It doesn't matter whether you've just escaped your sofa like some sort of fitness butterfly, or whether you're training for your umpteenth race – the long run is the foundation upon which all training plans are built. And it can be just as beneficial whether you're training for a 5k or a marathon.
First up, there's the obvious benefit of becoming accustomed to being on the move for long enough. For marathon training, this really is a no-brainer, but when you're in the last five minutes of a sharp 5k, it can be reassuring to draw on the mental toughness that you get from the drawn-out discomfort of longer runs. Of course, you don't need to scale the same heights to complete a 5k, but the endurance benefits from long slow running will undoubtedly help.
A regular long run is also the perfect opportunity to practice everything you need to get right on race day. That jazzy shirt you got for Christmas might be great on shorter runs, but the never-ending repetition that can cheese-grater your extremities, and the multitude of weather conditions you might experience on a longer run will encourage you to focus on finding the most comfortable options.
It gives you the opportunity to experiment with different ways to fuel and hydrate – during and before your run. Find out where the fuelling stations will be on race day, and what's on offer - then try a similar set-up on your long run to see how you cope. If it doesn't work out, you need to think about how to fuel at the times that work for you. It's an opportunity to find out what will work best for you, and what will leave you hallucinating about custard creams by mile eight.
The most common newbie mistake is to run too fast. Save it for the race! The golden rule of training for a purpose is to remember the purpose of every run. Long runs help your body adapt to harness and optimise a lot of important systems. It's improving its ability to make use of fat, increasing its capacity to store more glycogen, and strengthening your heart, so it can help deliver oxygen to hard-working muscles. A minute slower than marathon pace is plenty fast enough to do all of this. Any faster and you're just wasting energy.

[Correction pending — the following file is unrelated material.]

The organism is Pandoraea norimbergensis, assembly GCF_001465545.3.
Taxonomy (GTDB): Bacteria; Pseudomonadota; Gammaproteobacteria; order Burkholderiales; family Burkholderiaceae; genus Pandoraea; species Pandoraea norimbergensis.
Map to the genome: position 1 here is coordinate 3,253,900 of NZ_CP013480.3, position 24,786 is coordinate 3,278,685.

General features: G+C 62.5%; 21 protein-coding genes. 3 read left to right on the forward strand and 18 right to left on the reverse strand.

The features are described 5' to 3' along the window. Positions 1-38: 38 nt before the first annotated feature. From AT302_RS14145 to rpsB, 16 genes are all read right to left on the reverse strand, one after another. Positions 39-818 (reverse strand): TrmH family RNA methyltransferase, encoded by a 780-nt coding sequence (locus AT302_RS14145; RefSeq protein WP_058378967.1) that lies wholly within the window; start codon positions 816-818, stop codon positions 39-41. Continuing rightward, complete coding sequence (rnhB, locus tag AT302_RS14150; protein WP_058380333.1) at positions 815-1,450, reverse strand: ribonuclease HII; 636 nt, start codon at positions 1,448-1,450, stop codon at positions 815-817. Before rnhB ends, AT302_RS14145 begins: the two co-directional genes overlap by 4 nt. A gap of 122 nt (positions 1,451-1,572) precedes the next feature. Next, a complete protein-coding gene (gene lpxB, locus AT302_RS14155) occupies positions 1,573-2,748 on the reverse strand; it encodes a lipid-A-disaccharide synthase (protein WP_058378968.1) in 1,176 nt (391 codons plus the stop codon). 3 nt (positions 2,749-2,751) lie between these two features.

By avoiding the urge to burn rubber during your long run, you'll be able to give your full attention to that speed session later in the week. But do make sure you spread out your key training sessions. Planning intervals on the day before, or the day after a long run just isn't sensible. Equally, make sure your schedule allows for a scaled back week each month, to avoid burning out.
Increasing distance should also be a sensible, gradual process. Adding an extra 10-15 minutes each week to your running time will get most runners to where they want to be. If you find the idea daunting, then try sticking with a favourite route, but add a few small diversions along the way. I find that it can be helpful to add the extra miles to the start of your route, rather than the end. As you approach home, and tick off the landmarks, it's good to know that you've already got the miles under your belt.
When planning your run, it's useful to choose a route with potential shortcuts home, just in case things don't go to plan. Similarly, look out for corner shops and petrol stations, and places where you could use the loo if you need it. And if you want a drink on the route, but don't want to carry it, scout out some safe places where you could hide a bottle the previous day.
It can also be extremely helpful to do your long runs with friends or club mates. Not only do you encourage and look out for each other, but you can take turns holding the water bottle, and it can be a fantastic shared experience.
Most importantly, long runs can give you a wonderful feeling of liberty as you eat up the miles using just the power of your own body. Running fast feels good, but there's nothing like that sense of equilibrium you can reach on a long run where it feels as though you could run forever.